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Chronic infection is a hallmark of cystic fibrosis (CF) and the main contributor to morbidity. Microbial infection in CF is complex, due to the number of different species that colonise the CF lung. Their colonisation is facilitated by a host response that is impaired or compromised by highly viscous mucous, zones of hypoxia and the lack of the cystic fibrosis transmembrane regulator (CFTR). Successful dominant CF pathogens combine an effective arsenal to establish infection and counter-attack the host response, together with an ability to adapt readily to an unfavourable environment. Hypermutability is common among CF pathogens facilitating adaptation and as the host response persists, progressive destruction of the normal architecture of lung tissue ensues with catastrophic consequences for the host.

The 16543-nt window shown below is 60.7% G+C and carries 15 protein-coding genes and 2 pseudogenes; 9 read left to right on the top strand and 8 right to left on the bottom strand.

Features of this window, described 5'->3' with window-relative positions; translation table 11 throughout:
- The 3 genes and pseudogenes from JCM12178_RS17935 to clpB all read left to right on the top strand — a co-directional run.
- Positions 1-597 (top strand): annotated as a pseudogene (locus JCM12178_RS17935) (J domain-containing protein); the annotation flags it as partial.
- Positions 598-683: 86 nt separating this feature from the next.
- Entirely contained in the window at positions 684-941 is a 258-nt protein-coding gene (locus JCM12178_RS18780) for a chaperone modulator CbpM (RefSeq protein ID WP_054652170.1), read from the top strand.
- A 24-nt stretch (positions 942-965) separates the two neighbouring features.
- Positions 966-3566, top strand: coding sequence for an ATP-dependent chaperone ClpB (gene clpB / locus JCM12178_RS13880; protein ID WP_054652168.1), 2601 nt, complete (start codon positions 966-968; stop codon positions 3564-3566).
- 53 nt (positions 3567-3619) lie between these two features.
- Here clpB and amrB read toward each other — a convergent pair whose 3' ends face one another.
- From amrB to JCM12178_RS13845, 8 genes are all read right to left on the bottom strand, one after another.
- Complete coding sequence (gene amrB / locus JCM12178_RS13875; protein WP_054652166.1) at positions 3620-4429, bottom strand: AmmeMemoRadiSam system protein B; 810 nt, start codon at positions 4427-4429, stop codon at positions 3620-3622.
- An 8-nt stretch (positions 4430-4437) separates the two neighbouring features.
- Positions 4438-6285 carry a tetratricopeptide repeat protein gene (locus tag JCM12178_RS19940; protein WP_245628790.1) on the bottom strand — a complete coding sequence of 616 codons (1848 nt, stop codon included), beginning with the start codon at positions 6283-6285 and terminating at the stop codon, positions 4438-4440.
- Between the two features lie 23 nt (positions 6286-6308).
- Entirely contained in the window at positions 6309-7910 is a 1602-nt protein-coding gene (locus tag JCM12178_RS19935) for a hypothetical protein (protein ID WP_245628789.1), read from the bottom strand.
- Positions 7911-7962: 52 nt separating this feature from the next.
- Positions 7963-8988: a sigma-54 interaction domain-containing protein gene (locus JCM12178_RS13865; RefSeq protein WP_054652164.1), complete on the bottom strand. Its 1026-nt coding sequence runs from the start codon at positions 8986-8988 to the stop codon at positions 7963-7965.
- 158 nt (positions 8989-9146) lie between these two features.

Callaghan, M and Mcclean, S. Bacterial host interactions in cystic fibrosis. Current opinion in microbiology. 12/2011; 15(1):71-7. DOI:10.1016/j.mib.2011.11.00